Klitschko brother on Russia-Ukraine war: 'We're fighting for freedom'

Mayor of Kyiv on Russian invasion: ‘We are ready to defend our city’

Vitali Klitschko, mayor of Kyiv, and his brother Wladimir Klitschko joined ‘Fox & Friends First’ to discuss the latest on the war and their readiness to fight for freedom.

The mayor of Kyiv, Vitali Klitschko, and his brother who is a former boxer, Wladimir Klitschko, are speaking out amid the ongoing Russian assault, expressing their readiness to do whatever it takes to secure their freedom. 

SECOND UKRAINIAN MAYOR CAPTURED AS RUSSIAN INVADERS TARGET ELECTED POLITICIANS: UKRAINIAN OFFICIALS 

The pair joined “Fox & Friends First” on Sunday to discuss the city’s readiness to defend its sovereignty as the Russian invasion continues. 

“We need the help,” Vitali pleaded with co-hosts Carley Shimkus and Todd Piro. “We need political pressure. We need them, their financial support. We need the defensive weapon. We need any type of support in this very difficult situation because we are fighting right now, not just for our city, not just for our country, we are fighting right now for our principles, for our values.”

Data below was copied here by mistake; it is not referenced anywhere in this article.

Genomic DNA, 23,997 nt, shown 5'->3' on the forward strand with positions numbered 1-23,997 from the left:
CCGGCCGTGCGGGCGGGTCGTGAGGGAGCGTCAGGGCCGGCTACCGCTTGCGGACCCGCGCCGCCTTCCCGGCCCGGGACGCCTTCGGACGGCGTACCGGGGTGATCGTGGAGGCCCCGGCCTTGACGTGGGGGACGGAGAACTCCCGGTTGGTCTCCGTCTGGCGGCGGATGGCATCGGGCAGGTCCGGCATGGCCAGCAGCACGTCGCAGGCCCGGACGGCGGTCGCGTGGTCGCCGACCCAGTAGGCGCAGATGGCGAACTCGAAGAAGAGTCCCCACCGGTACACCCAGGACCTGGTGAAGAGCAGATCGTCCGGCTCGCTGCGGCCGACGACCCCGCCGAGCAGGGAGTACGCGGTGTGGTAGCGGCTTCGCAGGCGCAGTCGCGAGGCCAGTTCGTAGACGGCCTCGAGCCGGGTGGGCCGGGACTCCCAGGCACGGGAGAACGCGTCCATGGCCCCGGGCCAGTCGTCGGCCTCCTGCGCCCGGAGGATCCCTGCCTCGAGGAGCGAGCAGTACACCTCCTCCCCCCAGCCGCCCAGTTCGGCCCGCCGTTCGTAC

“We are ready to fight,” he continued. “We need support of our partners.” 

At least 35 people were killed and over 130 were injured after Russian forces attacked the Lviv Oblast military base, just miles from the Polish border and 30 miles from Lviv. 

Around 30 missiles were reportedly fired at the base, although there were some that were intercepted. 

“We are prepared for any type of fight,” Wladimir said. “This is our home. Here are our children. We’re fighting for freedom and our choice to be a free country and be associated with the Western world of the European Union.”

Vitali reiterated all Ukrainians have stood up against the ongoing assault, citing people of all occupations who have taken up arms to fight for freedom. 

“I see the people who never, ever have it idea to take the…military uniform,” Vitali said. “They were peaceful professions, doctors, actors, musicians, but…they change their uniform to military uniform.”

The ongoing Russian assault has yielded a humanitarian crisis, sending over 2.6 million Ukrainians fleeing for safety in neighboring nations. 

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